I was wide awake on the operating table. It was quiet and dark, except for the surgical lights and monitor screens. As robotic arms did aerobatics over my chest, I wasn’t scared. I was watching her face behind the green-clad doctor. Her lips quivered as if she was reciting prayers. Her hazel eyes glowed like a cat. In a drug-induced hallucination, I saw her standing on the edge of the operating table. Like Rose in the Hollywood movie Titanic, she spread her hands like wings. I held her from behind as she crooned, Your Heart Will Go On.
The doctor punctured a blood vessel on my thigh and sent the catheter all the way up. I watched the rhythm of my life as the heart pumped on. It looked like the Champs Elysées the day after a White Sunday. Like a war zone scattered with carcasses of dreams — each plaque representing a failed affair. The catheter cleared up the mess like a civic team and hung up balloons in the heart’s key promenades. It was a celebration of life. A new beginning. A new hope. A new dream. Suddenly, there’s much more room in my heart.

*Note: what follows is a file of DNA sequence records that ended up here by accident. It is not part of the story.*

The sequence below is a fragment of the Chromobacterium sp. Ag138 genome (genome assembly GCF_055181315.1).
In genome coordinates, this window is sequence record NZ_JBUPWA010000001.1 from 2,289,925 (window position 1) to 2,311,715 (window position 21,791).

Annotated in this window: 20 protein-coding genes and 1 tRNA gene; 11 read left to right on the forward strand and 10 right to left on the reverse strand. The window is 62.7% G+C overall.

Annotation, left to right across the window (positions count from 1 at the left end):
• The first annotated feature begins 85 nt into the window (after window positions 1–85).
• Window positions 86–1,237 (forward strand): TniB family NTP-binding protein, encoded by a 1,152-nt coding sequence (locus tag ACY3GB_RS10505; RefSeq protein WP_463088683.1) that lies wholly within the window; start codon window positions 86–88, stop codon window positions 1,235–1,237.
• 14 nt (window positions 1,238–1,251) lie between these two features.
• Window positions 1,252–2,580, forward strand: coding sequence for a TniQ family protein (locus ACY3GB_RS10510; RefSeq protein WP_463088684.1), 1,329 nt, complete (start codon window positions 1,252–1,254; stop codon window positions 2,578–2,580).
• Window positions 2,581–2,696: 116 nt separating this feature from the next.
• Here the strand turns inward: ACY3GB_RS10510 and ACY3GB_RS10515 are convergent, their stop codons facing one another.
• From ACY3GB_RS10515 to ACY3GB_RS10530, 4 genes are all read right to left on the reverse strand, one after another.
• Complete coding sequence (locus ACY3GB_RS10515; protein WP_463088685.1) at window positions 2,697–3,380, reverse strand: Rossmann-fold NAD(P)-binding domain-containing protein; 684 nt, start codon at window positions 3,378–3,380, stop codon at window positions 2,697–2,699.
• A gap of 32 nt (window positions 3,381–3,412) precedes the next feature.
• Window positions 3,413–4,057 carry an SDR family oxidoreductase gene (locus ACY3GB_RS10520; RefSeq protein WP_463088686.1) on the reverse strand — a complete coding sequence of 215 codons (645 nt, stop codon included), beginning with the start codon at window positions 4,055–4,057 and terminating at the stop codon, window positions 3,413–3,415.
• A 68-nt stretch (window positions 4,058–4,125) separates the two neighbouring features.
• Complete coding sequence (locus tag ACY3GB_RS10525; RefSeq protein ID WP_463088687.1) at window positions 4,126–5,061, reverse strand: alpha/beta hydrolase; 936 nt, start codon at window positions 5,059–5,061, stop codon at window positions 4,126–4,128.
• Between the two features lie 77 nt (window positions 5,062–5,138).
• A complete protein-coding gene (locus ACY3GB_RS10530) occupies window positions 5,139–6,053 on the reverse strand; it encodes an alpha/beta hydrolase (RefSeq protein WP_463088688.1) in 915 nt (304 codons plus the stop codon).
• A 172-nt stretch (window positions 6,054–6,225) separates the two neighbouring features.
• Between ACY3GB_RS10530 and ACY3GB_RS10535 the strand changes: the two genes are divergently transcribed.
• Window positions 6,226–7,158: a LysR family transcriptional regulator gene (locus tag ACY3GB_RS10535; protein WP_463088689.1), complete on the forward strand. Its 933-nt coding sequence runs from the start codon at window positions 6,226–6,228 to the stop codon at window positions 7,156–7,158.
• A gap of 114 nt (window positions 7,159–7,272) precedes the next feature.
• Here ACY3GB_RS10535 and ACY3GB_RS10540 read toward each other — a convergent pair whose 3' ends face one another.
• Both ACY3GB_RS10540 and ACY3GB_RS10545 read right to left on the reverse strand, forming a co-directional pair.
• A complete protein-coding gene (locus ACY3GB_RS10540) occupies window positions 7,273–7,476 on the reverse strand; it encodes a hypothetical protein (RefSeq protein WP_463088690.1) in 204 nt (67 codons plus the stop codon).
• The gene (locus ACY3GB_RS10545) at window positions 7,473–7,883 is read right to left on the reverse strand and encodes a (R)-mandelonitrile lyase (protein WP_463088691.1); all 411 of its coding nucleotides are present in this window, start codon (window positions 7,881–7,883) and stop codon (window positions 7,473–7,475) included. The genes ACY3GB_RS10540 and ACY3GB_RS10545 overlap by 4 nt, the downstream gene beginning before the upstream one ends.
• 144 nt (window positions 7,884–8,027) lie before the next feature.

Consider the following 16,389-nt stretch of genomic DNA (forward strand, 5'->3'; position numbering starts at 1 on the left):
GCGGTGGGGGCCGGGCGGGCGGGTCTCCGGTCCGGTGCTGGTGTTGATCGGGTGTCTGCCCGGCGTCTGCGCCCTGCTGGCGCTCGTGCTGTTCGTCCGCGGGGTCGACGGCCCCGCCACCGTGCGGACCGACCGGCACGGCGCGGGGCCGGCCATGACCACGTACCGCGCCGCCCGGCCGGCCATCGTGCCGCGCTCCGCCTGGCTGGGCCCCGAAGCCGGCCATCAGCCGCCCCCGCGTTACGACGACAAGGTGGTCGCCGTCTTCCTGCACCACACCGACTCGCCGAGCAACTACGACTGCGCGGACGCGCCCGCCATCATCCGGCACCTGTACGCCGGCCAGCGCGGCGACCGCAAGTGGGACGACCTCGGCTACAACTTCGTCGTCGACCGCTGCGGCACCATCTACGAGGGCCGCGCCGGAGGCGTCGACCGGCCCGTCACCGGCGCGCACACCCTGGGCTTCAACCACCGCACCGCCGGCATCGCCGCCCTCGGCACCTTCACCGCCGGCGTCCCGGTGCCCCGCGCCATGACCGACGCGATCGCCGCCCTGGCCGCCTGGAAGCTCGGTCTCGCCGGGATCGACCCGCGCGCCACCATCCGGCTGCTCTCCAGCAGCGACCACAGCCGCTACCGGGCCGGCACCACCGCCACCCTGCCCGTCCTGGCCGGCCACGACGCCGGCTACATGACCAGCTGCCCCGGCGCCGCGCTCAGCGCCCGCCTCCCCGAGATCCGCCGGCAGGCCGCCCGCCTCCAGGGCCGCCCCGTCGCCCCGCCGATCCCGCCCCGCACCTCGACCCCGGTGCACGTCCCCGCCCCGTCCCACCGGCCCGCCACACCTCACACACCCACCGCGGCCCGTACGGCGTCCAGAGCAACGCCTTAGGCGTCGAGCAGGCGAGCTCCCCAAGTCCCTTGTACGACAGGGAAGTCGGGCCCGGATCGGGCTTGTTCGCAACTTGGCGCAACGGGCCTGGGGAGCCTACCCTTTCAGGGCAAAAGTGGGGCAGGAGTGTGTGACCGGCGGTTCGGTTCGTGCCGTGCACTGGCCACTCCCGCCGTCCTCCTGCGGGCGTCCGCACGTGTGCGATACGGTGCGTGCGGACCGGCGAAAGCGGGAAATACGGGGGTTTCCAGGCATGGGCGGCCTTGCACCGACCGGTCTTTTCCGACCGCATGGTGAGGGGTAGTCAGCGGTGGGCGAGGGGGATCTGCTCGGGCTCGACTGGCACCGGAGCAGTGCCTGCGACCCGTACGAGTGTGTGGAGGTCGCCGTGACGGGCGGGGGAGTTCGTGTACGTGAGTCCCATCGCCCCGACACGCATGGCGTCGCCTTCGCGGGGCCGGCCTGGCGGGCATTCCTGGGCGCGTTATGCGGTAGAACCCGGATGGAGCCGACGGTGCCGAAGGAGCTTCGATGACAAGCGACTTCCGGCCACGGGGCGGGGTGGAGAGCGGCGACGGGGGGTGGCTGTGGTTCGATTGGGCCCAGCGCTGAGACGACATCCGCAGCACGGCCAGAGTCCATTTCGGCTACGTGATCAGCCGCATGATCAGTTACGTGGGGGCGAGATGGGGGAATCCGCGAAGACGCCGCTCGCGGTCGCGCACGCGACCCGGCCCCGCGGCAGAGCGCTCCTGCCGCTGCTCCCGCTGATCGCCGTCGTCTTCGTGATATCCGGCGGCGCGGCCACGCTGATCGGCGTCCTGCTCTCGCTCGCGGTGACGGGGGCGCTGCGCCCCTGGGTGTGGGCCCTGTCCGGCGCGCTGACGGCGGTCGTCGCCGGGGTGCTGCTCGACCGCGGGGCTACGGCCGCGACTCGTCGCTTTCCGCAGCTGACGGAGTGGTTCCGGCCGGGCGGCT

“Can I fly to Nepal? I mean I am supposed to,” I asked the doctor on the sixth day as he came for a ward visit. In his trail was a group of interns and nurses. Her hazel eyes talked to me from the crowd.
“Why not? Go and climb Everest,” the doctor joked amid a chorus of laughter. Like a morning ray struggling through a cumulonimbus cloud, her glance filtered through a sea of white uniforms. Hiding behind the interns, she tilted her head like a curious kid, flashed a wink and disappeared behind the ICU door.
Emile, in hindsight it was the second chance I had petitioned for. I wouldn’t ask for more. At this age, we both need to really grow up and understand the wise saying that age is just a number that doesn’t mean anything. It’s our life. Let’s live it in full, on our own terms, and in our own space. Have you listened to the Indian yogi Sadhguru? “You have to create your own well-being and find your own place of happiness. As long as you are in good mood and good health, think about happy things, do happy things daily and have fun in doing, then you will pass your time happily every day.
“One day passes without happiness, you will lose one day. One day passes with happiness and then you gain one day.”
Emile, try out the Sadhguru math. Each day gained might make you 49. Some day.
Suresh is senior editor. He believes procrastination ruins lives